BC Franchises Act is in Force on February 1

So take note!


don’t usually write about specific legal matters in this column, which I reserve mostly for entertainment purposes, but I think it’s important for BC lawyers to be aware of some new legislation coming into effect on February 1, 2017. It’s the Franchises Act, and it radically changes how franchises are sold in BC. Given that I’ve had a little to do with the Franchises Act (this is, after all, my practice area), the more lawyers in BC who know about the new law, the better.

As of February 1 all businesses franchising in BC must provide to prospective franchisees, a comprehensive franchise disclosure document (called an “FDD”) that discloses all material facts relating to the franchise, including specific matters set out in the Regulations. With a couple of exceptions (confidentiality agreements and fully refundable deposits), franchisors must wait at least 14 days before the franchisee executes the franchise agreement and the franchisor is paid. This is so that franchisees have time to consult with their lawyers and accountants and can make an informed decision about the opportunity. 

The BC legislation is generally consistent with franchise laws in the five other provinces that regulate franchising, but there are important differences in terms of what must be disclosed that makes drafting of Canada-wide FDDs a minefield.

If you’re going to do this sort of work, get familiar with Schedule 1 to the BC Regulations, which lists the items that must be disclosed. Be familiar with the case law, particularly where franchisors have failed to make proper disclosure in the sales process and where rescission has been ordered. As well, you should read the definition of what a “franchise” is. Don’t think that just because your client wants to call the contract a “license” it’s not a “franchise” under the Act. If it walks like a duck and quacks like a duck, it’s probably a duck no matter what you call it.

The items that must be disclosed in a BC FDD include a description of the business opportunity itself; a list of all fees and costs a franchisee must pay to establish the business; details of any litigation (including administrative actions/bankruptcy/criminal convictions and pending charges) involving the franchisor, its directors, officers or its associates, a description of any territory granted; and a list of existing and former franchisees for prospects to contact for more information. Audited or reviewed financial statements must also be a part of the disclosure package, together with all contracts the prospective franchisees are required to execute. And even if the matter isn’t specifically listed in the Regulations, you may still have to disclose it if the fact is material (Hint – “material” is defined in the Act).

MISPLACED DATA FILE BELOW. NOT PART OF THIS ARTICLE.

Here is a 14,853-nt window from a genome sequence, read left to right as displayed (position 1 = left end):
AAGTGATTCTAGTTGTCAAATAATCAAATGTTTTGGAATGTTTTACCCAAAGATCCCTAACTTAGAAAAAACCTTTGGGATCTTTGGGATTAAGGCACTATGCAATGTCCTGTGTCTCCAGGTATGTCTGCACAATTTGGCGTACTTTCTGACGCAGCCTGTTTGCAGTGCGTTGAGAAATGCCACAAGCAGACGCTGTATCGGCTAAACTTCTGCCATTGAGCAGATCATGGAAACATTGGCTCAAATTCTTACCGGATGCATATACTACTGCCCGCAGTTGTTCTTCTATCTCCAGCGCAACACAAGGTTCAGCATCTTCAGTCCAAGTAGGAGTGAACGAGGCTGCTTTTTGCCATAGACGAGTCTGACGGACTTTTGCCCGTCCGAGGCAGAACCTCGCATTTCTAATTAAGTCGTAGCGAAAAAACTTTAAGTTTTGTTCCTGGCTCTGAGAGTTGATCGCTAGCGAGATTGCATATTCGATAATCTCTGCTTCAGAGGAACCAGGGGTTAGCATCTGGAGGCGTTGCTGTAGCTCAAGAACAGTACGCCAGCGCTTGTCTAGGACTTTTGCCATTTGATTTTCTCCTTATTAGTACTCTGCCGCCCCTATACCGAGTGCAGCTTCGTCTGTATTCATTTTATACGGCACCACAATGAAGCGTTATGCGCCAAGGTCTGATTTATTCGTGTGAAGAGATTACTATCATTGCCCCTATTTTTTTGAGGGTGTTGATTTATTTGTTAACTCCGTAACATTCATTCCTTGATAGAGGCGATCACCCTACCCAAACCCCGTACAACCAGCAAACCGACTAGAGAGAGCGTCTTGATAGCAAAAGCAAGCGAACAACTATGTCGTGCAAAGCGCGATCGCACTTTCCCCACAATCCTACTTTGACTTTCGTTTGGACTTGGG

For those acting for franchisees in BC, the remedies for a breach of the act are significant. 

For example, if a franchisor has made a material misrepresentation in the sales process, or has failed to disclose a material fact required in its FDD, or has failed to even provide an FDD to a BC prospect, then this will give the franchisee the legal right to utilize the legal remedies available under the Act, including – and depending on the circumstances – rescission of the entire franchise contract. 

Finally, one of the most significant changes to the law involves governing law and forum provisions for franchise disputes. Litigation by or against a franchisee in BC must, after February 1, be carried out in BC under BC law. This will prevent a Minnesota franchisor from forcing a BC franchisee to hire Minneapolis lawyers to sue or be sued under Minnesota law, at monumental expense to the BC-based franchisee who may lack the financial resources to fund US litigation on $.75 Canadian dollars. This is one of the more important benefits to the BC franchisee community and will go a long way to protect BC franchisees from being strategically and financially disadvantaged by non-BC governing law and forum clauses in their franchise agreements.

Related Articles